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Women Who Made a Difference by Mind Map: Women  Who Made a Difference
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Women Who Made a Difference

Rosa Parks

Rosa Parks was born in Montgomery, Alabama, in the United States of America. In the 1950's, clack people in America were not allowed to use the same cinemas, libraries, schools or restaurants as the white people. This was a terrible insult to the black population and upset them greatly. On December 1st 1955, Rosa Parks was tired after a day's working as a seamstress in Montgomery. She boarded a public bus and sat on the first available seat at the front of the bus. At that time, the front seats were reserved for white people only. When the bus driver ordered Rosa to go to the back of the bus to make room for a white man, she refused to move. She said that she was tired of being treated as a second-class citizen. She was arrested, tried and convicted of disorderly conduct. For the next year, black people in Montgomery boycotted all buses. The bus company was close to going out of business. The boycott lasted for 382 days. In the end, the American Supreme Court ruled that segregation on buses was illegal. This was the start of the "Civil Rights Movement" in America. Rosa has been called 'Mother of the Civil Rights Movement'. Her quiet courageous act changed the course of history in America. It is said that she made a stand actually sitting down. She died in October 2005 at the age of 92 years.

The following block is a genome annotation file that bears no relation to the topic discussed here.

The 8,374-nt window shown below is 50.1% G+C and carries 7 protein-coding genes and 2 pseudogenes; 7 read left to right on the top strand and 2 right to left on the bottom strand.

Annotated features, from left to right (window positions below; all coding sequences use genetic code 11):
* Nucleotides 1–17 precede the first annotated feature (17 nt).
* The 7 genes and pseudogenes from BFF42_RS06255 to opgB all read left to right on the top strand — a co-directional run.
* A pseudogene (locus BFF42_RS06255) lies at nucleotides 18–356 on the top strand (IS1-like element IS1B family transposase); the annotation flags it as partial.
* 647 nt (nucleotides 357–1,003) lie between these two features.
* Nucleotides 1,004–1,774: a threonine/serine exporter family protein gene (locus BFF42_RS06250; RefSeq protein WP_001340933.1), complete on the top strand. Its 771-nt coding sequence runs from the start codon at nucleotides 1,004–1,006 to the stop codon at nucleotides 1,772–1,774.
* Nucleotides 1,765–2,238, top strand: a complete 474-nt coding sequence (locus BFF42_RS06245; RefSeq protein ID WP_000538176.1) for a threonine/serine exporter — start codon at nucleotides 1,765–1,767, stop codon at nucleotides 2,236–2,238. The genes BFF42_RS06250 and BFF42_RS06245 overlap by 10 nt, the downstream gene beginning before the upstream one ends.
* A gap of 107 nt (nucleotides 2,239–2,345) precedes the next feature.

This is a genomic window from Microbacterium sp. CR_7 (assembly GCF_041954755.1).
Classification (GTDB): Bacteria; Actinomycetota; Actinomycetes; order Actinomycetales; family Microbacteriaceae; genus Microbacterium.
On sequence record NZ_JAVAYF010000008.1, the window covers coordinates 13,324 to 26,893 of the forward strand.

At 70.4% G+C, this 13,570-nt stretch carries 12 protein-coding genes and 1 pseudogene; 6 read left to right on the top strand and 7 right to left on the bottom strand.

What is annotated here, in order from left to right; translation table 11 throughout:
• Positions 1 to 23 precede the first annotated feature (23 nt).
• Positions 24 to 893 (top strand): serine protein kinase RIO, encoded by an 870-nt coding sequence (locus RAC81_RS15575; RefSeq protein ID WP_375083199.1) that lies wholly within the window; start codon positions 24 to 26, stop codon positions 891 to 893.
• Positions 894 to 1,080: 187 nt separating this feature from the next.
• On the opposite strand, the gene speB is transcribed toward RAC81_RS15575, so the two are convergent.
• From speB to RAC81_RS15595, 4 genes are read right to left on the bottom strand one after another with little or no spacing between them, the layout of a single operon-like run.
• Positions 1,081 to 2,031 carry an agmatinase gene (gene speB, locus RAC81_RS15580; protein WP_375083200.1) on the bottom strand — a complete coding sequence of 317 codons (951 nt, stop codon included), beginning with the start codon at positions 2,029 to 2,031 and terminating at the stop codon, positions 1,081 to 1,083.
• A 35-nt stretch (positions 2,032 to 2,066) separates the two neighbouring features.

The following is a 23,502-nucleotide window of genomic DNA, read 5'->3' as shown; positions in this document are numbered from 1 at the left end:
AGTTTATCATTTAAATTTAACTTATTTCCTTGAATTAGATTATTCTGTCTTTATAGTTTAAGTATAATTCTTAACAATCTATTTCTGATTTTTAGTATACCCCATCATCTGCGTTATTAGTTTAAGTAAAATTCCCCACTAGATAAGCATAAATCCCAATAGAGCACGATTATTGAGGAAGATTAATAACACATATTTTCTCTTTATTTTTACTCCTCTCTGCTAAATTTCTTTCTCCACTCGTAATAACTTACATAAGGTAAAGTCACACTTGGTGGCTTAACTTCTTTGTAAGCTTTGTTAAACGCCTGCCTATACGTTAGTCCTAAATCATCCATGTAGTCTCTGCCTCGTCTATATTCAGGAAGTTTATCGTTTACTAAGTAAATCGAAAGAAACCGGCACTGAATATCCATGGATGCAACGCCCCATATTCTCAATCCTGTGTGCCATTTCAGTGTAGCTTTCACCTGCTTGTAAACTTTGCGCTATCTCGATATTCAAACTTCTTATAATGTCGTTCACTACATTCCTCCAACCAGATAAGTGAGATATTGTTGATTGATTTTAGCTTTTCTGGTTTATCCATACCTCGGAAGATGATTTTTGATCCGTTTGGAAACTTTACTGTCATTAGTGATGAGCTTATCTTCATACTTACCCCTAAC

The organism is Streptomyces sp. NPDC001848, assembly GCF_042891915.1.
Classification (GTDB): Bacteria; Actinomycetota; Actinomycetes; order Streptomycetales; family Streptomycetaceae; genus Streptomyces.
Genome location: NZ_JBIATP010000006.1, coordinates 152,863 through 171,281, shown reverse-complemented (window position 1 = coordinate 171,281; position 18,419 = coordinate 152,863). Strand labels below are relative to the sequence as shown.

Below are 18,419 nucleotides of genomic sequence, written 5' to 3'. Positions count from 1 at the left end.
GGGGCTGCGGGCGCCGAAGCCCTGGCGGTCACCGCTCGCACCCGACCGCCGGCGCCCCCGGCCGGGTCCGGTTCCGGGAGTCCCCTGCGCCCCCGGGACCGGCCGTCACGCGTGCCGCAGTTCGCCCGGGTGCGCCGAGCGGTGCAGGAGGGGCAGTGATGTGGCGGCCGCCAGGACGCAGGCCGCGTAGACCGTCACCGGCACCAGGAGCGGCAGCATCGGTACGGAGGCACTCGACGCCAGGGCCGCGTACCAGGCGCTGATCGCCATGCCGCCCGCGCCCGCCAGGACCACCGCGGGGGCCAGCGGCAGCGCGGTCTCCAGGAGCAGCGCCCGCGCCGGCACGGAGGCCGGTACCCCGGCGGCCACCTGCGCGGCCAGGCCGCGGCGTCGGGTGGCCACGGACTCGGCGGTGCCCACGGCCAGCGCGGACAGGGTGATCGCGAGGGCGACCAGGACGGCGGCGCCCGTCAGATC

Florence Nightingale